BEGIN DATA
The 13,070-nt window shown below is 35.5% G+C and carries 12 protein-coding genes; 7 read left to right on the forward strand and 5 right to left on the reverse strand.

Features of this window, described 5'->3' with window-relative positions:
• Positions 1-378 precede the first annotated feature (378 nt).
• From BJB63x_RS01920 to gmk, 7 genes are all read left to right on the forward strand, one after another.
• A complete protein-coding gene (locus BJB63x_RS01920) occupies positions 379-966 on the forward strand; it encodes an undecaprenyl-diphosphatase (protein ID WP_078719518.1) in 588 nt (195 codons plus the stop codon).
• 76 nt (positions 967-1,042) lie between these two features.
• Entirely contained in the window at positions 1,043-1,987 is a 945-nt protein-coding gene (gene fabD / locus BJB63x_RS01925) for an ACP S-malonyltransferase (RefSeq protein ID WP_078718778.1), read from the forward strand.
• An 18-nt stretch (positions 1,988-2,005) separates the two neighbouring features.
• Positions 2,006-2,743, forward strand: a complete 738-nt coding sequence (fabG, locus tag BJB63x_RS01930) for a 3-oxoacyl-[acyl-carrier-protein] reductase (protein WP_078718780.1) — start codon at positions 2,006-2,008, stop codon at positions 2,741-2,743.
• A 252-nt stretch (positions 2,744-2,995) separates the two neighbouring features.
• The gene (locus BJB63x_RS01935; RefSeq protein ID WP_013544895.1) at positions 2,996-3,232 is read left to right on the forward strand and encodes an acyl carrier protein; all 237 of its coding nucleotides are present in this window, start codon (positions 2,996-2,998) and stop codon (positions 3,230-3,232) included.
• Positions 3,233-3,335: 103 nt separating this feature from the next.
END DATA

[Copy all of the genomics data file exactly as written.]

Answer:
The 13,070-nt window shown below is 35.5% G+C and carries 12 protein-coding genes; 7 read left to right on the forward strand and 5 right to left on the reverse strand.

Features of this window, described 5'->3' with window-relative positions:
• Positions 1-378 precede the first annotated feature (378 nt).
• From BJB63x_RS01920 to gmk, 7 genes are all read left to right on the forward strand, one after another.
• A complete protein-coding gene (locus BJB63x_RS01920) occupies positions 379-966 on the forward strand; it encodes an undecaprenyl-diphosphatase (protein ID WP_078719518.1) in 588 nt (195 codons plus the stop codon).
• 76 nt (positions 967-1,042) lie between these two features.
• Entirely contained in the window at positions 1,043-1,987 is a 945-nt protein-coding gene (gene fabD / locus BJB63x_RS01925) for an ACP S-malonyltransferase (RefSeq protein ID WP_078718778.1), read from the forward strand.
• An 18-nt stretch (positions 1,988-2,005) separates the two neighbouring features.
• Positions 2,006-2,743, forward strand: a complete 738-nt coding sequence (fabG, locus tag BJB63x_RS01930) for a 3-oxoacyl-[acyl-carrier-protein] reductase (protein WP_078718780.1) — start codon at positions 2,006-2,008, stop codon at positions 2,741-2,743.
• A 252-nt stretch (positions 2,744-2,995) separates the two neighbouring features.
• The gene (locus BJB63x_RS01935; RefSeq protein ID WP_013544895.1) at positions 2,996-3,232 is read left to right on the forward strand and encodes an acyl carrier protein; all 237 of its coding nucleotides are present in this window, start codon (positions 2,996-2,998) and stop codon (positions 3,230-3,232) included.
• Positions 3,233-3,335: 103 nt separating this feature from the next.